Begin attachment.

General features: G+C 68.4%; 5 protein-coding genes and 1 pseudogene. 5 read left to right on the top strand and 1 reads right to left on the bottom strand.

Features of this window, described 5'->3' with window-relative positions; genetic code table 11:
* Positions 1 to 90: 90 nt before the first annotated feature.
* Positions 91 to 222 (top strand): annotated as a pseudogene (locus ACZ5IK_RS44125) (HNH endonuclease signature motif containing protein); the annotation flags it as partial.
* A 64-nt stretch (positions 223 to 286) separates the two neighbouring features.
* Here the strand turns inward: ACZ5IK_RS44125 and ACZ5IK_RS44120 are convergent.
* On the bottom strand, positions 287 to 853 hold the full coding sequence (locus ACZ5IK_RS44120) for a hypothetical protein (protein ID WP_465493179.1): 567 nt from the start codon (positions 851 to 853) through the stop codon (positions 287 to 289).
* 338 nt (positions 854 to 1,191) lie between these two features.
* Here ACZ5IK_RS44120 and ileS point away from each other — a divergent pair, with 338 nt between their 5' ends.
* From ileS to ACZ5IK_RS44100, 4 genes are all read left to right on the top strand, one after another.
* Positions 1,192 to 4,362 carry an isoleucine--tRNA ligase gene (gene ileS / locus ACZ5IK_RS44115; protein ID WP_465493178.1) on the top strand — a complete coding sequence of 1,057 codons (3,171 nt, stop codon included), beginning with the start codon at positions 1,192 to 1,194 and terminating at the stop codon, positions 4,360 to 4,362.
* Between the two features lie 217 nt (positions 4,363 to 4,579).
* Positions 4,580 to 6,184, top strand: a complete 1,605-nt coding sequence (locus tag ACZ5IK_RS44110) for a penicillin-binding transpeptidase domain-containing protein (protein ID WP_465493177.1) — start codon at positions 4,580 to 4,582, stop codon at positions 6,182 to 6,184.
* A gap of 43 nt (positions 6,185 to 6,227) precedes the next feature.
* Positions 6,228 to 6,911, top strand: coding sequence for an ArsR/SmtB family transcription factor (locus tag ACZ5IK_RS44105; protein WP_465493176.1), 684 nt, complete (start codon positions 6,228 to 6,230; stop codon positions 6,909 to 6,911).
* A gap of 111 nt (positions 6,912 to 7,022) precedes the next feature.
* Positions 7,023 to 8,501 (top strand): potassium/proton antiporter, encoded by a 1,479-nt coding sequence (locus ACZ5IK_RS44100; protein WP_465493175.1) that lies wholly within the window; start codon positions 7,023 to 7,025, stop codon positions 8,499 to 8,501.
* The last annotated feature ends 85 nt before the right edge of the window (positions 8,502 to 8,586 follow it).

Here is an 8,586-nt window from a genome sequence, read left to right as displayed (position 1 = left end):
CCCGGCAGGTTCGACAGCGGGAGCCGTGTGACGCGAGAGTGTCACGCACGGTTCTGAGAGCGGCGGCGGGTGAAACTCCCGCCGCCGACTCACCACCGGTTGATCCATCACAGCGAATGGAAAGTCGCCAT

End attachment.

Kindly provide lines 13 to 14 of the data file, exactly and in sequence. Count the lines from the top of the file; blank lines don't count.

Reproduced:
* Positions 4,580 to 6,184, top strand: a complete 1,605-nt coding sequence (locus tag ACZ5IK_RS44110) for a penicillin-binding transpeptidase domain-containing protein (protein ID WP_465493177.1) — start codon at positions 4,580 to 4,582, stop codon at positions 6,182 to 6,184.
* A gap of 43 nt (positions 6,185 to 6,227) precedes the next feature.